Support for LAist comes from
We Explain L.A.
Stay Connected

Share This

Arts and Entertainment

Let's Think Twice about New Wave

Stories like these are only possible with your help!
You have the power to keep local news strong for the coming months. Your financial support today keeps our reporters ready to meet the needs of our city. Thank you for investing in your community.

In the 80s, I kind of felt like I was living in the Twilight Zone. Particularly the episode where everyone thinks people with pig faces are beautiful. Back then, people were wearing asymmetrical everything, giant hair, giant shoulderpads, giant polkadots, and dayglo colors to complement the ultrathick, bushy eyebrows. My mother would try to force these horrible clothes on me in the dressing room, and it was as if they were burning my skin. Why were punkers the only ones who could see how ridiculous it was? I felt so grateful and validated when people finally started making fun of the 80s mainstream fashion and insipid new wave. Thank God they could finally see what I saw.

Recently I have noticed the influence of 80s New Wave seeping into bands like Gram Rabbit and Pop Tart Sprinkle and the Candy Kids. Their music is actually kind of good, which is what makes it so insidious. But I am on to them. They are showing up in public wearing ruffled miniskirts, asymmetrical ponytails and day-glow colors. New Wave is threatening to rear its ugly head again. Sure, electroclash was a little new wave, but it was more of an electronica thing. Dance clubs can have their Cherry Bikini. Electroclash didn't hit the mainstream. But right now I am beginning to feel The Fear. High School Musical and American Idol are covering this crap. A frightening nostalgia looms dangerously. Maybe people have just forgotten how bad it was. And before this goes any further, I think it is my responsibility to remind everyone before it's too late. We can still turn back.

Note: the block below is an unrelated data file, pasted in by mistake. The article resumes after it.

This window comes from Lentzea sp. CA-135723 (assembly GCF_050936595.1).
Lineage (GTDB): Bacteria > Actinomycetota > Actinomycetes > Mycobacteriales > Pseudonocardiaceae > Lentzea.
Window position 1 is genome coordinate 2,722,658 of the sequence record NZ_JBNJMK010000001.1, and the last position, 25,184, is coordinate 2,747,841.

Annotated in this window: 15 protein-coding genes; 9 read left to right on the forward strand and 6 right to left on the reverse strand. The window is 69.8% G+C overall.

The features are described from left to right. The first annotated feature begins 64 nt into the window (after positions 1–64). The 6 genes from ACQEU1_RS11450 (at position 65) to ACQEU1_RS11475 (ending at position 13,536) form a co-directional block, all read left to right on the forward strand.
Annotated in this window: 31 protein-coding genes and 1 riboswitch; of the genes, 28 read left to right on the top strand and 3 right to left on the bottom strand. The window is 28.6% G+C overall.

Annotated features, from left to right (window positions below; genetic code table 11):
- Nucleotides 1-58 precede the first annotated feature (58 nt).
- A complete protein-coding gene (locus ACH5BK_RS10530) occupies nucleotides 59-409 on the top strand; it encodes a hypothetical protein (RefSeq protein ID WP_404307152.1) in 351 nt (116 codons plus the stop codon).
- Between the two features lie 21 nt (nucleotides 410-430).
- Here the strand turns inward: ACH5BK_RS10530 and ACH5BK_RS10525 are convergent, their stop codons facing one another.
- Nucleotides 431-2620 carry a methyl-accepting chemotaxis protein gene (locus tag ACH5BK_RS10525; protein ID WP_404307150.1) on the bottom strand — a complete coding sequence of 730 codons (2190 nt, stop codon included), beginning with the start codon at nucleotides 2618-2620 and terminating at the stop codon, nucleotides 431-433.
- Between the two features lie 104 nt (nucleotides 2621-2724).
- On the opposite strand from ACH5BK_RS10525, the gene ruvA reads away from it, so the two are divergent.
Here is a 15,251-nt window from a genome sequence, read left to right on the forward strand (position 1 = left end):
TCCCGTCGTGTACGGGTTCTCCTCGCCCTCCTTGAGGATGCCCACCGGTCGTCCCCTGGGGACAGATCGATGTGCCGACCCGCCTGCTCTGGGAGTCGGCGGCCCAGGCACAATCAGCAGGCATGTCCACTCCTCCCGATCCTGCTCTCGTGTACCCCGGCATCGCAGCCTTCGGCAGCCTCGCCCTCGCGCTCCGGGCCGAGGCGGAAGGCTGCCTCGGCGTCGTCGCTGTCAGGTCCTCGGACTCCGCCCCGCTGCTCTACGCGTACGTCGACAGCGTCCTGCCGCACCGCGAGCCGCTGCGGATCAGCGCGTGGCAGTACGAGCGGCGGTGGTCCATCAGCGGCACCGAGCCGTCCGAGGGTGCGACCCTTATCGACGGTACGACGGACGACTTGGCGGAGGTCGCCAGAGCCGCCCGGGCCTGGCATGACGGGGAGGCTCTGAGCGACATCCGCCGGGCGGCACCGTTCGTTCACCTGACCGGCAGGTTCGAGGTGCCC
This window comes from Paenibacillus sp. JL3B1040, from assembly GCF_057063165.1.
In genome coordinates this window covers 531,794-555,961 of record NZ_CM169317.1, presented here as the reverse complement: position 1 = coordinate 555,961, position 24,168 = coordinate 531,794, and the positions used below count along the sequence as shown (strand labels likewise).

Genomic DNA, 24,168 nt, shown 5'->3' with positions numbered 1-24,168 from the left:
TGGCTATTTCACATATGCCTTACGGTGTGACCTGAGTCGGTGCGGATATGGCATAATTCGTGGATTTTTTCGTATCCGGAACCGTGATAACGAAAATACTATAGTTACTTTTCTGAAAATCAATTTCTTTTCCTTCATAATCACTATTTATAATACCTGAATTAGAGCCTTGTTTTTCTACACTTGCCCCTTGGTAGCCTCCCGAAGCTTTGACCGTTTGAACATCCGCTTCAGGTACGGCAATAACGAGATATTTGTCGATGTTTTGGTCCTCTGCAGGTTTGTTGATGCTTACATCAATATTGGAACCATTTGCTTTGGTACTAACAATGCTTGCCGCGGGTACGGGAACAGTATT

Videos after the jump

How about a little Visage to jog the collective memory? A little Steve Strange with some self-indulgent art school melodrama and just a little whisper of French to remind us of new wave's Eurotrash obsession.

Support for LAist comes from

And on the other end of the bipolar spectrum, we have the manic insanity of Katrina and the Waves. When I worked at a record store, they played this song incessantly. In protest, one day I played Hot Rocks for six hours straight. Unfortunately, some employee privileges were taken away that day. Check out Katrina's impressive use of blush, purple eyeshadow, graphic prints and inane repetition in this video.

Men Without Hats hit the New Romantic note in fashion without losing that fantastic endless repetition that was the hallmark of new wave music. Keep an eye out for the dramatic single claps that punctuate this umm, "safe" dance.

Kajagoogoo: Cut-up T-shirt, check. Big haired girl, check. Horrific asymmetrical overly-creative hairdo, check. Endless repetition, check. Bass player swinging his bass side-to-side in time with the music, check. Self-obsessed, overly dramatic lead singer: check, check, check.

...and in case you're not convinced yet, I'll let La Bouche put the final nail in the coffin.

In the world of fashion - Maybe "Anything Goes" was not the best slogan ever.